which are, in general, similar to (10) but may diverge from (6) as cos(t1±θ) → 0 or sin(t1±θ) → 0.
 From elementary graphics shown in Figures 2 and 3it is easy to see that
as either (ε1 − ε2) → 0 or as β → 0.
 From (9) and (10) it follows that near the vertex Hz approaches a bounded constant and that the fields Eρ, Eϕ have singularities of the type ρt−1 or ρt−1 depending on which of the inequalities t1− < 1 or t1+ < 1 is valid.
 To analyze the fields Eρ, Eϕ in detail, we assume for definiteness and for compatibility with the examples from Marx  that ε2 > ε1 which means, in view of (12), that t1− < 1 < t1+.
 Consider first the field Eϕ. From the inequality t1− < 1 < t1+ we see that, in general, this field becomes unbounded as ρ → 0, but if the vertex is approached along the bisector θ = 0, (ϕ = 90°, in the original coordinates) then B10−sin(t1−θ)ρt−1 = 0 and Eϕ remains bounded approaching the finite value Eϕ ≈ B01+, which explains the results in Figure 4.
Figure 4 reproduces Figure 4 from Marx , which compares the electromagnetic fields near the vertex of the dielectric wedge as predicted by the Meixner asymptotes [Meixner, 1972] with the numerical results obtained by Marx  using a hypersingular equation (HIE) and with the results obtained by Marx  using a singular integral equation (SIE). All of the reported results correspond to the configuration in Figure 1 with β = 90° and ε2 = 10ε1. Both of the axes in Figure 4 have logarithmic scales, and they correspond to the distance from the vertex and to the magnitude of the electric field Eϕ. The dotted line corresponds to the straight line log(Eϕ) = (t−1 − 1)log(ρ) + const, which represents the Meixner asymptote. The solid and dashed lines correspond to the results obtained by the methods using hypersingular and singular integral equations, respectively. Since the first method is more accurate, we do not discuss any dashed lines below.
 The solid line labeled “1” shows the electric field Eϕ computed along the bisectrix θ = 0, and this is essentially a horizontal line, which agrees well with the prediction that Eϕ ≈ B01+ = const as ρ ≪ 1. Similarly, the solid line labeled “2” shows that Eϕ(ρ, θ) along the perpendicular direction θ = −90° approaches an inclined line, which agrees well with the prediction
 Next we observe that (10) implies that for any θ ≠ 0, the length of the interval 0 < ρ < ρ*(θ, δ) where the relative error of the asymptotic approximation of Eϕ(ρ, θ) by the first term of (10) does not exceed δ > 0 can be estimated as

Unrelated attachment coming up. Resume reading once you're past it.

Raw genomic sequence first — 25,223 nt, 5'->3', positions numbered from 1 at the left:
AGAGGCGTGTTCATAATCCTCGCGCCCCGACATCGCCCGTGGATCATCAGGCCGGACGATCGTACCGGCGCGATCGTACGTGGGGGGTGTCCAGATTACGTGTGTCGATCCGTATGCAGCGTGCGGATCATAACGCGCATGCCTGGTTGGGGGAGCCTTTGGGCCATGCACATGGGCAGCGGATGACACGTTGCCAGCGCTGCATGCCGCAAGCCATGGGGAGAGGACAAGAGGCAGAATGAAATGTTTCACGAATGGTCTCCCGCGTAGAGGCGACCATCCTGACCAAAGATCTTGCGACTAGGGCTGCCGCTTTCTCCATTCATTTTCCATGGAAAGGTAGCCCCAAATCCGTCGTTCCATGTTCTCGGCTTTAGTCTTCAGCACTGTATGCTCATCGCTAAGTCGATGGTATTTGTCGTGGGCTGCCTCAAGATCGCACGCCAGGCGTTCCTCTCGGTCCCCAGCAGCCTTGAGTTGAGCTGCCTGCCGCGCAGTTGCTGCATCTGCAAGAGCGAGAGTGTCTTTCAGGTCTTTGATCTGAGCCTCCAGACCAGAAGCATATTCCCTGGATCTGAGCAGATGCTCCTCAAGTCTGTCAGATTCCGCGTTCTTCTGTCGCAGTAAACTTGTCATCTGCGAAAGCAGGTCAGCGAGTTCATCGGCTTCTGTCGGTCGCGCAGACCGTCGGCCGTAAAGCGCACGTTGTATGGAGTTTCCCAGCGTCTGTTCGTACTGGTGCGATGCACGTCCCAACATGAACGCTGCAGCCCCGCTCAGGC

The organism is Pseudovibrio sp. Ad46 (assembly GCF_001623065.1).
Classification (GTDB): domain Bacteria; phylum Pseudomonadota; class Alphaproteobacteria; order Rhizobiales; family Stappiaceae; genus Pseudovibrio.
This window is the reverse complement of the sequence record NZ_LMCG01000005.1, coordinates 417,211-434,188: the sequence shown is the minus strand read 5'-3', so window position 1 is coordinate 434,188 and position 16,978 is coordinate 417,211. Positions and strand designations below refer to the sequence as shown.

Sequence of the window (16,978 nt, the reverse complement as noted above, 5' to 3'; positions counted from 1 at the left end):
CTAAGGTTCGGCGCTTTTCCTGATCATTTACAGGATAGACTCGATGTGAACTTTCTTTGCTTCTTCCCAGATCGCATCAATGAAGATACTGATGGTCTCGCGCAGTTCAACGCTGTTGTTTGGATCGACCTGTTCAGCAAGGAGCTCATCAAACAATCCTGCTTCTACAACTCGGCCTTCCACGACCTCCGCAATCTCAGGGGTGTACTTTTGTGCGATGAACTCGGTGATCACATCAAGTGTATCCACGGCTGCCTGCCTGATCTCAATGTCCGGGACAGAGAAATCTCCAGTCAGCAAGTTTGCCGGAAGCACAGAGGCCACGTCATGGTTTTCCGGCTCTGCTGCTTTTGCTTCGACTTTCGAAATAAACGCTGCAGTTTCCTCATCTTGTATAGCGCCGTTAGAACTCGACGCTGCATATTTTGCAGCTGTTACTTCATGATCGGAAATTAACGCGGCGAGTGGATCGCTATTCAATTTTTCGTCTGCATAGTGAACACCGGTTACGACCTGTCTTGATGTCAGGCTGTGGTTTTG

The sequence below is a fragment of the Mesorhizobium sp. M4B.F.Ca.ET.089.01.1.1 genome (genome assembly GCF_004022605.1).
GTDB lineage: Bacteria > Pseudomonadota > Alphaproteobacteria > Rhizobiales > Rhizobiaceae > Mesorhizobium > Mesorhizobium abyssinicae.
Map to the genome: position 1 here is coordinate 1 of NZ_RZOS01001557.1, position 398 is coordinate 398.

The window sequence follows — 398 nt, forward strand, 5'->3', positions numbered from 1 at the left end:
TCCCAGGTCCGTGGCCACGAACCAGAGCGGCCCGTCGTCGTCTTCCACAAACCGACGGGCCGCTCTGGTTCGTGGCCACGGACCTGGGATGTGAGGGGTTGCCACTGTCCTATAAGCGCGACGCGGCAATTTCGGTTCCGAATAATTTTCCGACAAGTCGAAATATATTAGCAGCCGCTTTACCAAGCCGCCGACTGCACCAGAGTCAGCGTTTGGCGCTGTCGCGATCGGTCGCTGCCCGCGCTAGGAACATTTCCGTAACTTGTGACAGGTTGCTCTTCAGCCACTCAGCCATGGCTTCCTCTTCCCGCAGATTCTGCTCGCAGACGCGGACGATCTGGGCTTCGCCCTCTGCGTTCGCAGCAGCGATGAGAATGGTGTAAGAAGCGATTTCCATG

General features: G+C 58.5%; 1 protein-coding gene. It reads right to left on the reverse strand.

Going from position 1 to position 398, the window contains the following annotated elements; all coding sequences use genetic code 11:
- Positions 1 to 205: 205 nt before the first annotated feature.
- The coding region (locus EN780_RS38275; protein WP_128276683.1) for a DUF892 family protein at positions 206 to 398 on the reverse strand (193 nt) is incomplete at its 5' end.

Then, applying this formula to the configuration in Figure 1 with the permittivities related by ε2 = 5ε1, we get the estimates
which explains why some of the curves in Figure 5 fit the theoretical predictions while others do not. Indeed, if β > 30°, then the power (t1− − 1) varies from −0.15 to −0.2, and therefore the principal terms of the asymptotes in (10) should dominate starting from distances of 10−7 to 10−10, included in Figure 5. However, if β = 10°, then (t1− − 1) ≈ −0.1 and the principal term of (10) is expected to dominate at a distances smaller than 10−14 which are far beyond the range studied by Marx .
 Finally, we consider the field Eρ. It is clear from (10) that in general, Eρ(ρ, θ) grows as O(ρt−1) when ρ → 0, but if the vertex is approached along the rays θ = ±π/2t1− where the coefficient cos(t1−θ) of the singular term in (10) vanishes, then Eρ does not grow and approaches a bounded constant. Unlike the case for the field Eϕ these directions are not fixed but depend on the particular configurations. However, if the root t1− is close to unity (t1− ≈ 1), then the rays θ = ±π/2t1− are close to the rays θ = ±90° referred to by Marx  as the perpendicular directions. Therefore, if t1− ≈ 1 the field Eρ is expected to approach a constant along the perpendicular direction θ = ±90° which agrees with the results in Figure 6. Indeed, the curve of Figure 6 labeled “2” and “ε = 2ε0” corresponds to t1− ≈ 0.9 and it is close to a horizontal line as predicted by the theory.
 As for the behaviors of the field Eρ along other directions, they are similar to the behavior of the field Eϕ, and (16) estimates the region where the field may be approximated by the first term of (10) with the relative error of 5%. These estimates obviously agree with the numerical results in Figure 6.
 Thus we see that the numerical results presented by Marx  do not contradict the theory but, instead, confirm the theory: theoretical curves fit the numerical data in areas where they are expected to fit; they fail to fit in the areas where they should not fit; and the differences between the asymptotic and numerical results have the trends predicted by the analysis. This validates the computations by Marx  and, at the same time, reconfirms that the generalized Meixner series (6) correctly describes electromagnetic fields near the vertex of the dielectric wedge. However, our analysis reveals that the leading term of the generalized Meixner series, which describes electrodynamic fields, may not always coincide with the leading term of the standard Meixner series [Meixner, 1972], which describes static fields. The discrepancy may occur in narrow domains where the leading term of the generalized Meixner series either completely annihilates or becomes comparable with lower-order terms, as happens in the examples considered above. Therefore the observations [Marx, 1993; Anderson and Solodukhov, 1978; Beker, 1991] that the electrodynamic fields near the vertex of the wedge do not behave like static fields are correct, but the theory gives no reason to expect overwise.
 This research was supported by NSF grant CMS-0408381.